High price of paradise in Florida Keys
Robin Boyle arrived in the Florida Keys two years ago, enthused about her new job and new life in paradise. Now she's moving to Michigan.
She imagined that she and her husband, who lived in Key West in the 1960s, would enjoy a slower pace before retirement. But the couple couldn't afford anything more than a trailer or apartment. When her husband's medical emergency required a two-hour helicopter ride to a Miami Beach hospital, she knew it was time to go.
"We thought we would love it," says Ms. Boyle, who is giving up her job as managing editor of the Marathon/Big Pine Free Press in Marathon, Fla., for the same job at a newspaper in Hillsdale, Mich. "We just can't afford to live here, but that is happening everywhere. Even doctors can't afford to live here. The whole middle class is leaving," she says in a phone interview.
In a state where growth is booming, the Florida Keys are losing residents. Monroe County, which comprises the Florida Keys, lost population every year between 2000 and 2005, dwindling by 4 percent to 76,329 residents, according to the US Census Bureau.
By contrast, up near Jacksonville, Flagler County was the nation's fastest-growing county during the same period, its population surging by 53 percent to 76,410 residents. Across the state, the increase has driven up land values and lured new businesses.
But in this tropical paradise, the traffic is thinner than in the rest of the state, and at least one elementary school in Key West is expected to close. The islands are also short of workers vital to the economy, including nurses and police officers, says Sonny McCoy, the county mayor, in a phone interview.
It's not that the carefree flip-flop and bicycle lifestyle of the Keys has lost its appeal, says Robbie Hopcraft, who owns a mortgage brokerage firm and has lived in Key West for 14 years. It's that it's too expensive for most Americans, he says.
The population decline in the Keys is the result in part of geography and growth management. A string of islands offers only so much land to build on. And to curb environmental damage and overcommercialism, and protect residents from hurricane property damage, the state and local governments have imposed strict building codes that have driven up the price of housing. But more worrisome to many residents is an upswing in hurricane activity that battered Florida in 2004 and 2005. Property insurance rates have skyrocketed since then, prompting many to pack up and leave.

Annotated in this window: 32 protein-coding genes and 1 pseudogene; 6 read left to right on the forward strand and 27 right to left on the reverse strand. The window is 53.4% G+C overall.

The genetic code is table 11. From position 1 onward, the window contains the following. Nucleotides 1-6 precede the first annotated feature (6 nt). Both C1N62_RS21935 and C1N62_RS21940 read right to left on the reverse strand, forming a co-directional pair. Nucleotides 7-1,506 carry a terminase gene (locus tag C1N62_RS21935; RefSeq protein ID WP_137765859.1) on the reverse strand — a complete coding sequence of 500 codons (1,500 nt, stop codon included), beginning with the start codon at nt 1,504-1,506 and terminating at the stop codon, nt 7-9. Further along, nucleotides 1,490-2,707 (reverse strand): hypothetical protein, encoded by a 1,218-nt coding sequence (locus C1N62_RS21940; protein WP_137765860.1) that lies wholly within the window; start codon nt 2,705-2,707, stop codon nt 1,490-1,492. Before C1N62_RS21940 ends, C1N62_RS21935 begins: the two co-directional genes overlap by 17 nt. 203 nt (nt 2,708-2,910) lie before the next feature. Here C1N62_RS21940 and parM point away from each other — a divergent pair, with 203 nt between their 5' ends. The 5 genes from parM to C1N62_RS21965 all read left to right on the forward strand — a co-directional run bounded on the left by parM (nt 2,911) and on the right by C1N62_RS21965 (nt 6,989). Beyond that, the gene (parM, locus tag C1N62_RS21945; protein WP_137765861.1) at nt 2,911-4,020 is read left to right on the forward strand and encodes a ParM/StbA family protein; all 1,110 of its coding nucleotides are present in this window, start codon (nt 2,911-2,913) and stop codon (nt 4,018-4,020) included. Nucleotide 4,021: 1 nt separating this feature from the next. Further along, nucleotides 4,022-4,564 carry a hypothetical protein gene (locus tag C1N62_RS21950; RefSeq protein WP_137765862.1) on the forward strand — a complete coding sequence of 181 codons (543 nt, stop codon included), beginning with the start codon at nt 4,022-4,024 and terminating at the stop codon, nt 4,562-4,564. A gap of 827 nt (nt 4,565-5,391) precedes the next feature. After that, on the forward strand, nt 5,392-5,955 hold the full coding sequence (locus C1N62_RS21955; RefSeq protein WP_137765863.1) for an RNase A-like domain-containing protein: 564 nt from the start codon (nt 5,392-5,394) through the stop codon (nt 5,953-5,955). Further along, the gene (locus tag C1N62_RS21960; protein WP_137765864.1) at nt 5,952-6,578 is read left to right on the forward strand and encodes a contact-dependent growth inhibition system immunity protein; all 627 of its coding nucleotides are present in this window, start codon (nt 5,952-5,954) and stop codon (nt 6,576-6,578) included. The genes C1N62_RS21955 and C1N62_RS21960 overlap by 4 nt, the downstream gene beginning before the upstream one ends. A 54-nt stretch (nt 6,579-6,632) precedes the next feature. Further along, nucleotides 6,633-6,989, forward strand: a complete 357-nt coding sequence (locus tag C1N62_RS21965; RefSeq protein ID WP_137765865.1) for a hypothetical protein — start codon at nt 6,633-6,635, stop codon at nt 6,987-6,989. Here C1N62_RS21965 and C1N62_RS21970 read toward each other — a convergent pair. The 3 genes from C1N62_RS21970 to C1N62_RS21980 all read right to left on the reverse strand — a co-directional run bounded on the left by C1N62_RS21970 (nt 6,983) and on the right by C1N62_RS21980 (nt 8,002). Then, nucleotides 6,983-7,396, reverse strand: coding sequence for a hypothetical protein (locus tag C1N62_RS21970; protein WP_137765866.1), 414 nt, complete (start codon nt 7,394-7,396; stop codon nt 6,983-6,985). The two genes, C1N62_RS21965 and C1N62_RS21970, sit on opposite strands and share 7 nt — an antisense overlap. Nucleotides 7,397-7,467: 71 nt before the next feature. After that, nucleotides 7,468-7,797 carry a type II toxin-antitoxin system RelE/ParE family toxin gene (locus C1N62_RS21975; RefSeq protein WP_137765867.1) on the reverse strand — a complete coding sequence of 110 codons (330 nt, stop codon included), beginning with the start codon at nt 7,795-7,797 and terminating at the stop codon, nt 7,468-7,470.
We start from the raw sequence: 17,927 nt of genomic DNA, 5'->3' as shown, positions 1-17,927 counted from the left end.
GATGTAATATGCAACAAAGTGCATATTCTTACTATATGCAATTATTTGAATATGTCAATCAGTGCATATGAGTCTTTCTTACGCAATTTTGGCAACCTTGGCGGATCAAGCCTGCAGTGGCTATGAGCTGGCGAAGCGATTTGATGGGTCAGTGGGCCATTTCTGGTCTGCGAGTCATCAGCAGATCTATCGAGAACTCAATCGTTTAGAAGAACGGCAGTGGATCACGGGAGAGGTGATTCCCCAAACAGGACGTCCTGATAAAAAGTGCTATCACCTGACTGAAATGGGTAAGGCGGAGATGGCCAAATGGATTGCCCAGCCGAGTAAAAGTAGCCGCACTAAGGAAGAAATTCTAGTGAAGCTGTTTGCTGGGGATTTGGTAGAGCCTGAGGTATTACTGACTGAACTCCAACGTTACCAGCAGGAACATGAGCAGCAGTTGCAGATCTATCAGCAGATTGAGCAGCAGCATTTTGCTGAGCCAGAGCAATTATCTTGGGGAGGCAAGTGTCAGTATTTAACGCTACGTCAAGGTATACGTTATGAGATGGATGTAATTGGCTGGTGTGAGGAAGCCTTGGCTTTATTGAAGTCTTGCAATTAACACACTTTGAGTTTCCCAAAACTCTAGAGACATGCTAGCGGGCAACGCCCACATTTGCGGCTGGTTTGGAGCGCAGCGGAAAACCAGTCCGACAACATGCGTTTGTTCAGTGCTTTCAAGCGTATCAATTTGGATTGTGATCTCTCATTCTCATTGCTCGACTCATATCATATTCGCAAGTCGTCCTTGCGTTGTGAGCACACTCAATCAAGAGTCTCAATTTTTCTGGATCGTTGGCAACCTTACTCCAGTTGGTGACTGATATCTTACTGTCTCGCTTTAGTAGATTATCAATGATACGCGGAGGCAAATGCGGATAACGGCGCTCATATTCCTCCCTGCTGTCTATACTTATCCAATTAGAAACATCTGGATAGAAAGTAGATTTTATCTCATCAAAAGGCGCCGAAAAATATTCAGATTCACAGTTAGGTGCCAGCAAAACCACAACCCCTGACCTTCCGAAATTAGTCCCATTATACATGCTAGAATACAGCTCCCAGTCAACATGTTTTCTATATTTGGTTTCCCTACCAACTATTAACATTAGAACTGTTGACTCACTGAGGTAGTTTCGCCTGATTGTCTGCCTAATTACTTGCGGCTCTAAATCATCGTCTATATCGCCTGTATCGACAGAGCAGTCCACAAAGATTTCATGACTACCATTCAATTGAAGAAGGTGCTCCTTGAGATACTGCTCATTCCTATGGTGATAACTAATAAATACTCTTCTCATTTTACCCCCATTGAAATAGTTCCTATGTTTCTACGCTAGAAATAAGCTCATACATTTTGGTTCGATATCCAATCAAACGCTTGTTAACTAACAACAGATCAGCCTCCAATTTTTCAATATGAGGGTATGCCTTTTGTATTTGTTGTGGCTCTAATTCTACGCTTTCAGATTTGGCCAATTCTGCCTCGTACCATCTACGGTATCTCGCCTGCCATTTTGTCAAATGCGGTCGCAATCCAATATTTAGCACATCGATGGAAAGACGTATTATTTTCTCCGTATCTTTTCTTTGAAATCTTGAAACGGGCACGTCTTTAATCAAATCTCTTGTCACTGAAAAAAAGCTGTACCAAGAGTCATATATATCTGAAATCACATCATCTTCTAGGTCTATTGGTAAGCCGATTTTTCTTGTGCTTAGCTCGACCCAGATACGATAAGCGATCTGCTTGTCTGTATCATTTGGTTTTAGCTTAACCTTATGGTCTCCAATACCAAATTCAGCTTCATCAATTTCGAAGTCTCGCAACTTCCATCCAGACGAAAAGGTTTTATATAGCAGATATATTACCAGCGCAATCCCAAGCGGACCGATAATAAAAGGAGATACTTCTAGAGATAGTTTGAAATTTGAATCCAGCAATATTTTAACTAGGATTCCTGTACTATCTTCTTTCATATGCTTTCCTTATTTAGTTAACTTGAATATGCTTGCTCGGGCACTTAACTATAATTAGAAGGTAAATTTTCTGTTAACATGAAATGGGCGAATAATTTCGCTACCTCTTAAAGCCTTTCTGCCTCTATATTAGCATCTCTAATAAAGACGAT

The issues the Keys face could hint at what's to come in other coastal areas grappling with hurricanes and escalating property insurance costs, says Maureen Ogle, historian and author of "Key West: History of an Island of Dreams." She points to the 1920s, when the economy in the Keys was dragging long before the 1929 stock-market crash.
"What you see in Key West is a very compressed kind of microcosm of problems that unfold over a longer period of time on a bigger scale on the mainland," she says. "When the price of insurance goes up, it's going to affect a place like Key West a lot faster and harder" because its economy is so dependent on tourism. The Keys draw 3.6 million tourists and generate $2.2 billion a year, according to the Monroe County Tourist Development Council.
Mr. Hopcraft describes the high property insurance in the Keys as a crisis. His policy on his two-bedroom, 800-square-foot home has climbed to $8,000 a year. A year ago, he joined with other residents to establish a grass-roots lobby organization, Fair Insurance Rates in Monroe or FIRM.
"Most of the people here are working people. They have dive shops and charter fishing boats and lobster fishing boats, or they own their own restaurant or business," he says in a phone interview. "A lot of them are struggling."
Residents may soon receive some help. A new state law, which takes effect Jun. 1, is designed to reduce rates by putting more of the risk on the state and making more state backup insurance available to private insurers.
Yet many who work in the Keys can't afford to live there. In a county where home prices begin at $500,000, developers are replacing trailer parks and locally owned motels with high-end condos and hotels. Bob Dean, who owns a funeral-service company and has lived in the Keys for 55 years, subsidizes rents for four of his 19 employees in Key West, where rents range from $1,200 to $2,000 a month. Many other workers across the Keys are bused several hours a day from Miami.
To create more nearby affordable housing options, Monroe County leaders plan to offer county-sponsored housing for teachers, police officers, firefighters, and other workers, says Mr. McCoy.
McCoy, who was born and raised in the Keys, describes the population decline as a natural transition. "We're not too interested in a large population to begin with," he says. "It's a unique area, and that's what makes it so attractive and what makes it so important that all those restrictions are there.... We don't want to overcommercialize the islands because they're beautiful, and we want to preserve them for generations to come."